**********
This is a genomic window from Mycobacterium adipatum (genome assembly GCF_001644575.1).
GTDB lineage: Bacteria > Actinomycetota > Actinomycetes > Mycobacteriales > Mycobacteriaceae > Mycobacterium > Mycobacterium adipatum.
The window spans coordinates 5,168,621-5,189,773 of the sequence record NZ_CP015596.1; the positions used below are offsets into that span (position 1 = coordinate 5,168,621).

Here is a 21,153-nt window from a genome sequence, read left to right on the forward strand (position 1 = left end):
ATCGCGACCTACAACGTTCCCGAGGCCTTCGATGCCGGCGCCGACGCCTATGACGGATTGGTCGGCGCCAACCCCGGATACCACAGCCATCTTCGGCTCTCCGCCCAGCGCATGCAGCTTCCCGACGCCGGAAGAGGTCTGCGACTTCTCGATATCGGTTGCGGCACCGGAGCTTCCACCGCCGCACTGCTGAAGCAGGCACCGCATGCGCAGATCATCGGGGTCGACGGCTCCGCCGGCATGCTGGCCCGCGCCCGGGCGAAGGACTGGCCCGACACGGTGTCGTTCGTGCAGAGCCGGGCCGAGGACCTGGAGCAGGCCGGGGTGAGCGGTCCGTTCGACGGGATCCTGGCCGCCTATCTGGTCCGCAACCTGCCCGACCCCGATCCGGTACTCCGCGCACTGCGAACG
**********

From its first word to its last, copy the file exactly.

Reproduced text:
This is a genomic window from Mycobacterium adipatum (genome assembly GCF_001644575.1).
GTDB lineage: Bacteria > Actinomycetota > Actinomycetes > Mycobacteriales > Mycobacteriaceae > Mycobacterium > Mycobacterium adipatum.
The window spans coordinates 5,168,621-5,189,773 of the sequence record NZ_CP015596.1; the positions used below are offsets into that span (position 1 = coordinate 5,168,621).

Here is a 21,153-nt window from a genome sequence, read left to right on the forward strand (position 1 = left end):
ATCGCGACCTACAACGTTCCCGAGGCCTTCGATGCCGGCGCCGACGCCTATGACGGATTGGTCGGCGCCAACCCCGGATACCACAGCCATCTTCGGCTCTCCGCCCAGCGCATGCAGCTTCCCGACGCCGGAAGAGGTCTGCGACTTCTCGATATCGGTTGCGGCACCGGAGCTTCCACCGCCGCACTGCTGAAGCAGGCACCGCATGCGCAGATCATCGGGGTCGACGGCTCCGCCGGCATGCTGGCCCGCGCCCGGGCGAAGGACTGGCCCGACACGGTGTCGTTCGTGCAGAGCCGGGCCGAGGACCTGGAGCAGGCCGGGGTGAGCGGTCCGTTCGACGGGATCCTGGCCGCCTATCTGGTCCGCAACCTGCCCGACCCCGATCCGGTACTCCGCGCACTGCGAACG